The Broncos surprised many in 2009 by starting 6-0 behind McDaniels and Orton. However, the team would struggle later in the season to finish with an 8-8 record and miss the playoffs. In the upcoming draft, McDaniels would draft quarterback Tim Tebow of Florida, a move that was highly questioned at the time. Also during the offseason was the second high profile Bronco to be traded during McDaniels tenure. This time, wide receiver Brandon Marshall, was trade to the Miami Dolphins for two second round draft picks. The 2010 season was worse than the previous season, as the team would struggle early and never find its step. The team would fire McDaniels with four games to go with the team at a 3-9 record.
St. Louis Rams
In 2011, McDaniels would take the offensive coordinator position for the St. Louis Rams vacated by new Cleveland Browns head coach Pat Shurmur. The Rams were coming off a respectable 2010 season when quarterback Sam Bradford was named Offensive Rookie of the Year. However, the team struggled to a 2-14 season as a result of injuries. At the end of 2011, the Rams would fire many coaches and front office personnel. McDaniels, now released from his contract, returned to coaching the Patriots during their playoff run.
Return to the Patriots
After leaving the Rams, he returned as an offensive assistant for the playoff bound Patriots. The season ended in disappointment for the Patriots, fell short of a Super Bowl victory. With offensive coordinator Bill O’Brien leaving the team to take the head coaching position with Penn State, McDaniels was promoted to his old position of Offensive Coordinator/Quarterbacks coach. Over the next six seasons, the Patriots averaged more than 12 wins a season with an AFC East championship each season. The Patriots also won the Super Bowl following the 2014 and 2016 seasons.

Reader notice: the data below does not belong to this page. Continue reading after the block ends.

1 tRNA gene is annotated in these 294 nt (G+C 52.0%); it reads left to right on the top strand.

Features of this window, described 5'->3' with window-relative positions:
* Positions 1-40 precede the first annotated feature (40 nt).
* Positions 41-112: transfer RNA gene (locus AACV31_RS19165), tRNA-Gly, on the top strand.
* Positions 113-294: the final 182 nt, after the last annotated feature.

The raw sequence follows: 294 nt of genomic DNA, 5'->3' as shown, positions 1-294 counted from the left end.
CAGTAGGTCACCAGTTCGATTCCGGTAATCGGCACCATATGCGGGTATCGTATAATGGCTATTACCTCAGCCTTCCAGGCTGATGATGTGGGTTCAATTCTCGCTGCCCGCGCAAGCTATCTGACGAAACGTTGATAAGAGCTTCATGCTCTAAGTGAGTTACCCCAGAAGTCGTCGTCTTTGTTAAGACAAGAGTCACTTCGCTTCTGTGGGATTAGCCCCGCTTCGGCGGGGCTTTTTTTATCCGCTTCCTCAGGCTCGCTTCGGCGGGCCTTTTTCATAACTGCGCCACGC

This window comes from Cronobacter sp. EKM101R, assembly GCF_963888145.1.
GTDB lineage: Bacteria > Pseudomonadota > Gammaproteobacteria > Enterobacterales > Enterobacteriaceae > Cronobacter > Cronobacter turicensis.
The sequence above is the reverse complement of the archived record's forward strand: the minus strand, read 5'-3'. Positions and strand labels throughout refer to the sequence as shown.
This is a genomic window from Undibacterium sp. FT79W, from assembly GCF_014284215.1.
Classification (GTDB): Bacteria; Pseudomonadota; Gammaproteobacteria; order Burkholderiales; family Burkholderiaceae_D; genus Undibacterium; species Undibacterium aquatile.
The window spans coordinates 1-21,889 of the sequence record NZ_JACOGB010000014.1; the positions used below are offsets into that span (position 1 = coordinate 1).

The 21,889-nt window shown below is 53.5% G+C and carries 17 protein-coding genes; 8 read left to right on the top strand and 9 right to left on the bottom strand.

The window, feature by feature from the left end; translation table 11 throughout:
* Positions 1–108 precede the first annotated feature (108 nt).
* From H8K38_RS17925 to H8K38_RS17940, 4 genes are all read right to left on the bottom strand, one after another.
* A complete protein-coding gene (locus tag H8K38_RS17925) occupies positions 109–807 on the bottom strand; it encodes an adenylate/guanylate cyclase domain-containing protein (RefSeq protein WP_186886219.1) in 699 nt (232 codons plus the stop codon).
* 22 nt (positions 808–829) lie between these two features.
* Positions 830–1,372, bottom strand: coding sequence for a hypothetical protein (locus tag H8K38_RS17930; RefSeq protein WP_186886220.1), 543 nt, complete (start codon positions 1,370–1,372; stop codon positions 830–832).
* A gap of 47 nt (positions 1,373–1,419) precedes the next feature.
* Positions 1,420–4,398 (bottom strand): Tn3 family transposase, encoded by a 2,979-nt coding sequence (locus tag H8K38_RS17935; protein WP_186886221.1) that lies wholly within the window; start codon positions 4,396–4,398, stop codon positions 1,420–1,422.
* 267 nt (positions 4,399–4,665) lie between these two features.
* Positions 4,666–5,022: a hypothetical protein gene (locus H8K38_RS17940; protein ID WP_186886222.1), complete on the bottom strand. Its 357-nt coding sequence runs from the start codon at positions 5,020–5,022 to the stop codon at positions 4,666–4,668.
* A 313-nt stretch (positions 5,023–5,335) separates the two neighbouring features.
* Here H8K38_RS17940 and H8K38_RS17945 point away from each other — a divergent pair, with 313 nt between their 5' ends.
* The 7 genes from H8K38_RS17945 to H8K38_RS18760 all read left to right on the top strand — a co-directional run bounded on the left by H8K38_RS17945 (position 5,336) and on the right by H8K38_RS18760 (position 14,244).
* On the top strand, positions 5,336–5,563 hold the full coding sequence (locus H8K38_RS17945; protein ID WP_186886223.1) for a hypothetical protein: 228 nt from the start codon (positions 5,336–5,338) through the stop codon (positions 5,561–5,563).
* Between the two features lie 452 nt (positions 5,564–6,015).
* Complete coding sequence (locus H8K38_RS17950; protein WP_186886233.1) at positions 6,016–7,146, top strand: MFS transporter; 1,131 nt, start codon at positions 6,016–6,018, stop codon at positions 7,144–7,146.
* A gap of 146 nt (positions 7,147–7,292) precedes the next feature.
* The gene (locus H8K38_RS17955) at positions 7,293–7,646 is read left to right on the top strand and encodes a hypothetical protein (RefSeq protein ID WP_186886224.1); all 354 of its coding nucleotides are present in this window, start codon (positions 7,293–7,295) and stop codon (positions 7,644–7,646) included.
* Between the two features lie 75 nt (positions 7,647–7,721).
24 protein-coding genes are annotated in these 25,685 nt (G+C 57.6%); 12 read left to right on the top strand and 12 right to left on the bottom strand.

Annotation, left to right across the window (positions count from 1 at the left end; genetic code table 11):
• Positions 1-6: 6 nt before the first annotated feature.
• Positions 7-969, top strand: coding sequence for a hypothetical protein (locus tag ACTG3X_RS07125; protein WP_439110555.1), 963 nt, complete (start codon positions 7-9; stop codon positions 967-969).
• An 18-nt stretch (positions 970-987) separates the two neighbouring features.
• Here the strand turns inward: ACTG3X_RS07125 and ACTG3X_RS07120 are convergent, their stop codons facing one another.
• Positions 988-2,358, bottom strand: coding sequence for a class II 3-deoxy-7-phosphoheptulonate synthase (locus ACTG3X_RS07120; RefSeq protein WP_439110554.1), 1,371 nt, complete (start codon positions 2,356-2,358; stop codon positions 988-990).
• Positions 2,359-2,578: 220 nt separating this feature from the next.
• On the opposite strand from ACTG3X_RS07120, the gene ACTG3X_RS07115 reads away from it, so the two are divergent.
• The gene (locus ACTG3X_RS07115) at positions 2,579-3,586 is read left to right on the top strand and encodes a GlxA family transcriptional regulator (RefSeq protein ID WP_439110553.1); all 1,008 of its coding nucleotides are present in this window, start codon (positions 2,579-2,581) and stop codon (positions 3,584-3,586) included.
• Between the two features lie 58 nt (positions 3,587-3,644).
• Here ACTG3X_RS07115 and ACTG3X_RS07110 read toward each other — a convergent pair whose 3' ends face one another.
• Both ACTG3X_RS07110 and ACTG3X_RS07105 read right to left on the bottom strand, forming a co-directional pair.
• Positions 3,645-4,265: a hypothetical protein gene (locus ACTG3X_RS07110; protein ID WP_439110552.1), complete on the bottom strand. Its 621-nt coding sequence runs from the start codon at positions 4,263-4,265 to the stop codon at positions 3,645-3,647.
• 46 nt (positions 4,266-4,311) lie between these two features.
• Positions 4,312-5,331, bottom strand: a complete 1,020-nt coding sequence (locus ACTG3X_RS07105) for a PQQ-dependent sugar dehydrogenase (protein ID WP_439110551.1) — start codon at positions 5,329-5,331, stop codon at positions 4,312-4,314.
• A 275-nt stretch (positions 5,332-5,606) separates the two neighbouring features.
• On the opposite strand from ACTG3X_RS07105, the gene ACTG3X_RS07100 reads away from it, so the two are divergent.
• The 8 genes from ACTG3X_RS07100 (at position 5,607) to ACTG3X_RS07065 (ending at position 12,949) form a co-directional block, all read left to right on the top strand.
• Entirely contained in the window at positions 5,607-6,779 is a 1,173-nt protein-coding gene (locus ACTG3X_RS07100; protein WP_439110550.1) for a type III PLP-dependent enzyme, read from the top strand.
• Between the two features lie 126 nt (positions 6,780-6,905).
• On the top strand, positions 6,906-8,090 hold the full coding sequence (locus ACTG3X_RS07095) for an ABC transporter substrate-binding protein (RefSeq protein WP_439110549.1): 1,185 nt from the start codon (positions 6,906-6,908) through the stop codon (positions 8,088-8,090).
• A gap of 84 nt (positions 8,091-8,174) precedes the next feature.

The 2016 season featured McDaniels most difficult coaching situation of his career. Starting quarterback Tom Brady was suspended for the first four games of the season, forcing untested backup quarterback Jimmy Garoppolo to start the season. However, Garoppolo suffered a shoulder injury in the second game and rookie quarterback Jacoby Brissett started the next two games until Brady returned. Despite the setbacks to his quarterback platoon, McDaniels’ quarterbacks set the record for most passing attempts to start a season without an interception (251).
After the 2017 season, McDaniels accepted an offer from the Indianapolis Colts to be their new head coach. However, he backed out and returned to the Patriots.
|2019 New England Patriots||Offensive Coordinator / Quarterbacks Coach||12-4-0||0-1|
|2018 New England Patriots||Offensive Coordinator / Quarterbacks Coach||11-5-0||3-0|
|2017 New England Patriots||Offensive Coordinator / Quarterbacks Coach||13-3-0||2-1|
|2016 New England Patriots||Offensive Coordinator / Quarterbacks Coach||14-2-0||3-0|
|2015 New England Patriots||Offensive Coordinator / Quarterbacks Coach||12-4-0||1-1|
|2014 New England Patriots||Offensive Coordinator / Quarterbacks Coach||12-4-0||3-0|
|2013 New England Patriots||Offensive Coordinator / Quarterbacks Coach||12-4-0||1-1|
|2012 New England Patriots||Offensive Coordinator / Quarterbacks Coach||12-4-0||1-1|
|2011 St. Louis Rams||Offensive Coordinator / Offensive Assistant Coach||2-14-0||2-1|
|2010 Denver Broncos||Head Coach||4-12-0||0-0|
|2009 Denver Broncos||Head Coach||8-8-0||0-0|
|2008 New England Patriots||Offensive Coordinator / Quarterbacks Coach||11-5-0||0-0|
|2007 New England Patriots||Offensive Coordinator / Quarterbacks Coach||16-0-0||2-1|
|2006 New England Patriots||Offensive Coordinator / Quarterbacks Coach||12-4-0||2-1|
|2005 New England Patriots||Quarterbacks Coach||10-6-0||1-1|
|2004 New England Patriots||Quarterbacks Coach||14-2-0||3-0|
|2003 New England Patriots||Defensive Assistant Coach||14-2-0||3-0|
|2002 New England Patriots||Defensive Assistant Coach||9-7-0||0-0|
|2001 New England Patriots||Personnel Assistant||11-5-0||3-0|
Coach history guide
|Seasons with a championship win||Seasons with a conference championship|